When I was a suicidal child first reaching out for help, I had to momentarily separate myself from my shame and denial. No convoluted reasoning, only the bare boned facts. I grasped a single crow feather.
Air represents separatio— to divide aspects of the healthy self from the unhealthy self, we must understand what is indivisible and how to still identify separate aspects (thinking and feeling are intrinsically entwined, but we can still learn to differentiate thought and emotion, but only when the observing self is isolated from them).
I actively avoided my ‘observing self’ for most of my life, that unbiased voice of true and impartial reason which can assess all data and give an honest summary. “You don’t want to live this way.” I couldn’t afford to listen or concur and when I could, I didn’t because I’d assimilated into the life I didn’t want to live.
We must think critically of what hinders and what heals. We can’t delude ourselves with the hindrances we want to be healing but aren’t, and we can’t pretend true healing is too far out of reach. The airing out is as painful as the burning and washing, but the crow gave its head, not its wings.
No matter what matter we lose, we will be found whole. Each loss is a gain if it illuminates what will never leave us.
I’ve always met the crow of earth last. Born of dirt to return to dirt, all creatures know earth consumes and creates equally. Remnants of trauma and self harm rot away in earth’s balance: not hot enough destroy the metaphorical fungus which eats, digests, and transforms, not cold enough to preserve what must mold, moist enough to be habitable to change and inhabitable to consistency, dry enough that the crystals may harden amongst the decay.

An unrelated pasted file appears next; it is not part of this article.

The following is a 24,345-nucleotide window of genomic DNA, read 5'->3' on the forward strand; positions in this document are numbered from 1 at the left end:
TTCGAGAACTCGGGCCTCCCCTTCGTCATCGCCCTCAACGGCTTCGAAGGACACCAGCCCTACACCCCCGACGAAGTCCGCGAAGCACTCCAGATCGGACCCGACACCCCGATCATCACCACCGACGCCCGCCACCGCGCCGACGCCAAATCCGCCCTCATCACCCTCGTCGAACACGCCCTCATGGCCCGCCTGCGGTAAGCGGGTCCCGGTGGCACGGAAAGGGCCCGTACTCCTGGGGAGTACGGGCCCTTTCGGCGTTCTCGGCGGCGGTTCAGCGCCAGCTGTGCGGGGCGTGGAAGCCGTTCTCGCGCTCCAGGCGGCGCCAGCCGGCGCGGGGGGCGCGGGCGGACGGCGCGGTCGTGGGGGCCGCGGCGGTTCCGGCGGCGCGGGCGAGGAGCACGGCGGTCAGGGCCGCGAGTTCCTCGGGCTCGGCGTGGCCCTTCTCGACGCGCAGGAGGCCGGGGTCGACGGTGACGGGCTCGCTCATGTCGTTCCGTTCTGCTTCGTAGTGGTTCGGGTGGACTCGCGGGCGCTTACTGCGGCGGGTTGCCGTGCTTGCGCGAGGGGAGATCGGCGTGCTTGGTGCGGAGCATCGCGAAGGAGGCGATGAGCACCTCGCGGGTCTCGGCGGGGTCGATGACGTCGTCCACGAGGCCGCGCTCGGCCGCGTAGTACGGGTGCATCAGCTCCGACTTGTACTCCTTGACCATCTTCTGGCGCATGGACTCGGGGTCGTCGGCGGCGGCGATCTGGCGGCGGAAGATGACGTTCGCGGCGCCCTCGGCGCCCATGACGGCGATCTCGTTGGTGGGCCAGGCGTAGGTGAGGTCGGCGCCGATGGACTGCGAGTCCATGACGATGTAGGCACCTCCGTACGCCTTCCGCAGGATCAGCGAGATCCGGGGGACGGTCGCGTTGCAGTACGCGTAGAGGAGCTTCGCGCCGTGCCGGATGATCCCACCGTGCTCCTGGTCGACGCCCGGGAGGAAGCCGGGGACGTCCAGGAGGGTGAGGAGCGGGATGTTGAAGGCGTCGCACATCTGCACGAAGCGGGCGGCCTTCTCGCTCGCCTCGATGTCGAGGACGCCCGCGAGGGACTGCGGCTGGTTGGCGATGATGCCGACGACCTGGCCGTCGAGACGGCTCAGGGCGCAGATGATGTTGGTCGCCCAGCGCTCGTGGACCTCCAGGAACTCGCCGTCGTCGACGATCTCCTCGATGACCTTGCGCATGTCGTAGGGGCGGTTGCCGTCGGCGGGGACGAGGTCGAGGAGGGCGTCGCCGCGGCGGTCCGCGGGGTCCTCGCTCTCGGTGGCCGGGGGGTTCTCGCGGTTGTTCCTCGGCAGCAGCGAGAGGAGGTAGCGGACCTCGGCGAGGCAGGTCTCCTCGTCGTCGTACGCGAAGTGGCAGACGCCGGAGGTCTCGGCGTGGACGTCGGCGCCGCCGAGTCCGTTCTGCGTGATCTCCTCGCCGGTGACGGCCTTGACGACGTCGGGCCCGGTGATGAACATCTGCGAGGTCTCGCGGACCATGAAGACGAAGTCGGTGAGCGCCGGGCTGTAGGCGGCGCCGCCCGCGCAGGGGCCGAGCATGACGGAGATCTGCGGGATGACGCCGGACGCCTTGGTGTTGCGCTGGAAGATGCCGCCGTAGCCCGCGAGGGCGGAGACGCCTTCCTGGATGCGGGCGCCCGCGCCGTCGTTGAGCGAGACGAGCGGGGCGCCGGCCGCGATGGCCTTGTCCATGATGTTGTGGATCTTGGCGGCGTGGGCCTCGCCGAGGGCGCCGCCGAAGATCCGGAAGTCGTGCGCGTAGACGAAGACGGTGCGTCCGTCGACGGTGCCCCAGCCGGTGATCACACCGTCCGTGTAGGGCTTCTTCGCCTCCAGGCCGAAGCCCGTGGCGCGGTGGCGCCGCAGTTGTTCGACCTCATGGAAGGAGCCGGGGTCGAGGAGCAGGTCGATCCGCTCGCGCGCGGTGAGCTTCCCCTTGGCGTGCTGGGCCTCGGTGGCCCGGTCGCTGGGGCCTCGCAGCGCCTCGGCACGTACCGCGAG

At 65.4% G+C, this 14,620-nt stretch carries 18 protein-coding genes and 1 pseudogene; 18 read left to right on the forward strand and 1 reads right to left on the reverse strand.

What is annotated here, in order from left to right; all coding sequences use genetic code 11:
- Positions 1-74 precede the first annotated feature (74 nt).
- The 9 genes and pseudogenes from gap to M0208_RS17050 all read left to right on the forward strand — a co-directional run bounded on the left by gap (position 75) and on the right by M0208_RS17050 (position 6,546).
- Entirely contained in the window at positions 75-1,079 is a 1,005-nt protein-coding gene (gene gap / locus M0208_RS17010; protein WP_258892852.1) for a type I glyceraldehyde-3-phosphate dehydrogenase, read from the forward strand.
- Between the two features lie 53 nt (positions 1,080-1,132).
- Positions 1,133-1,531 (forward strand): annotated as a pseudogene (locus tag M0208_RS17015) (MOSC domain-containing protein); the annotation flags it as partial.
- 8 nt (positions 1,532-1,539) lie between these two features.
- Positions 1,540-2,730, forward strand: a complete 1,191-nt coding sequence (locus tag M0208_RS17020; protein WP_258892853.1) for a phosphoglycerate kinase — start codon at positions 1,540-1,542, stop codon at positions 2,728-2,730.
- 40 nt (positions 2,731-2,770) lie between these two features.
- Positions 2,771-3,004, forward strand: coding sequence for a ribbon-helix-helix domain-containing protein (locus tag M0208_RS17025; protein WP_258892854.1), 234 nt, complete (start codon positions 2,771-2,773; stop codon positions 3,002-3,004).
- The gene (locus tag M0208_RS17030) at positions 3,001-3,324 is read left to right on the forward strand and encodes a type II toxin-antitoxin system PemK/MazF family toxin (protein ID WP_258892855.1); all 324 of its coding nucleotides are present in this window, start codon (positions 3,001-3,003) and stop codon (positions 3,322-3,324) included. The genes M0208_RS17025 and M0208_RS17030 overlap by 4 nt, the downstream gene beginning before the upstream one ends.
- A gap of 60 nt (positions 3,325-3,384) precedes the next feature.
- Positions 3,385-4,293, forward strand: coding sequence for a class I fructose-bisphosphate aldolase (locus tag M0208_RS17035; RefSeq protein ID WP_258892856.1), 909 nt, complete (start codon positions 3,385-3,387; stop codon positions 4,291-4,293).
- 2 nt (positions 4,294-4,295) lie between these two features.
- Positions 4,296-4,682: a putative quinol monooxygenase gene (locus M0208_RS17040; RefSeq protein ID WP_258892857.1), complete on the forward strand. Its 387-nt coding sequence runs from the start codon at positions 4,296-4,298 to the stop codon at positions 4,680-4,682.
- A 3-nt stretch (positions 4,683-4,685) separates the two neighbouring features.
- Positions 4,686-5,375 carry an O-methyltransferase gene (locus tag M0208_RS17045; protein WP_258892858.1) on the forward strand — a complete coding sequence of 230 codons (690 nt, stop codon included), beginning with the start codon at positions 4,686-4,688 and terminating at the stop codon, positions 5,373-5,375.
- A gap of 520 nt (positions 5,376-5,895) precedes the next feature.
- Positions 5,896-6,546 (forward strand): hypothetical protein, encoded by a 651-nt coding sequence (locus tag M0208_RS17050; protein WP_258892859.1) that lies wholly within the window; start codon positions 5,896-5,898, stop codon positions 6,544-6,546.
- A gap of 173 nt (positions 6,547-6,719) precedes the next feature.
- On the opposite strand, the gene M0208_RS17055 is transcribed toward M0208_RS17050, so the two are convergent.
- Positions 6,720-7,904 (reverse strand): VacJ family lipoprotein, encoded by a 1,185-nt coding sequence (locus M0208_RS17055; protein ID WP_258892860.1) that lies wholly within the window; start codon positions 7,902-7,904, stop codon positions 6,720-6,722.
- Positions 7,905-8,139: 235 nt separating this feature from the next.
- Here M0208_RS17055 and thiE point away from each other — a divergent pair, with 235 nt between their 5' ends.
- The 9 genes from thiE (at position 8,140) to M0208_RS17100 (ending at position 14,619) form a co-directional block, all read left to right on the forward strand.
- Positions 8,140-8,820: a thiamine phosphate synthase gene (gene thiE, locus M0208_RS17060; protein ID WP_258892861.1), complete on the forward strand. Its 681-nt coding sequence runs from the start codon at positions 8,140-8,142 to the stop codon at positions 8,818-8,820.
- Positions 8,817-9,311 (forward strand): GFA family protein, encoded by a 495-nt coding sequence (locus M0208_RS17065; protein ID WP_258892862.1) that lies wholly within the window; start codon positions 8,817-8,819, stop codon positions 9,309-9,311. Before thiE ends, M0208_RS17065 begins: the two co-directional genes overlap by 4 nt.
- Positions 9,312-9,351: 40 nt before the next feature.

All elements work in harmony to achieve transmutation and none is more obvious than the mighty earth. Earth allows the crow to finally rest, to allow the natural conjunction of precious materials and the disposal of interfering substances. When I let go of petty control, nature takes its course. I trust the cosmos and trust is a grounding, natural act.
Fire explodes and water floods, air is more controlled and subtle, and earth we may not even realize is affecting us. We’re given hints we take for granted, ignore. Caput Corvi is a very physical and tangible phase of being— when truths arise from from the steam, they finally become concrete. They manifest in our environments and bodies.
The crow of earth led me to understand why I felt more comfortable sleeping on a couch than a bed. The truths of physical memory came to light, that I’d trained myself to associate beds with trauma. I’d been fighting against the awareness I had deep in my mind which caused yet more stress. Even after realizing I wanted to live differently, not die, I had and still have intricate systems of maladaption. It took a couple years before I felt safe sleeping in a bed.
The grounding powers of earth began to detail steps which could facilitate what I believed to be impossible. I needed to feel comfortable in my space in order to start reconnecting with my body and begin the healing process.
After air gives impartial commentary a microphone, the truths of earth are empowered and are finally heard. The stresses rot and the comforts are given power. The crow begins to transform into a dove when I’ve worked my way through the cycles within cycles, returning frequently but always slightly different. Each time they visit, the crow, raven, peacock, dove, swan, pelican, and eagle carry new lessons.
Caput Corvi is always an important beginning in any new self improvement endeavour: the reckoning, the inevitable apocalypse, the beginning of the end of the beginning.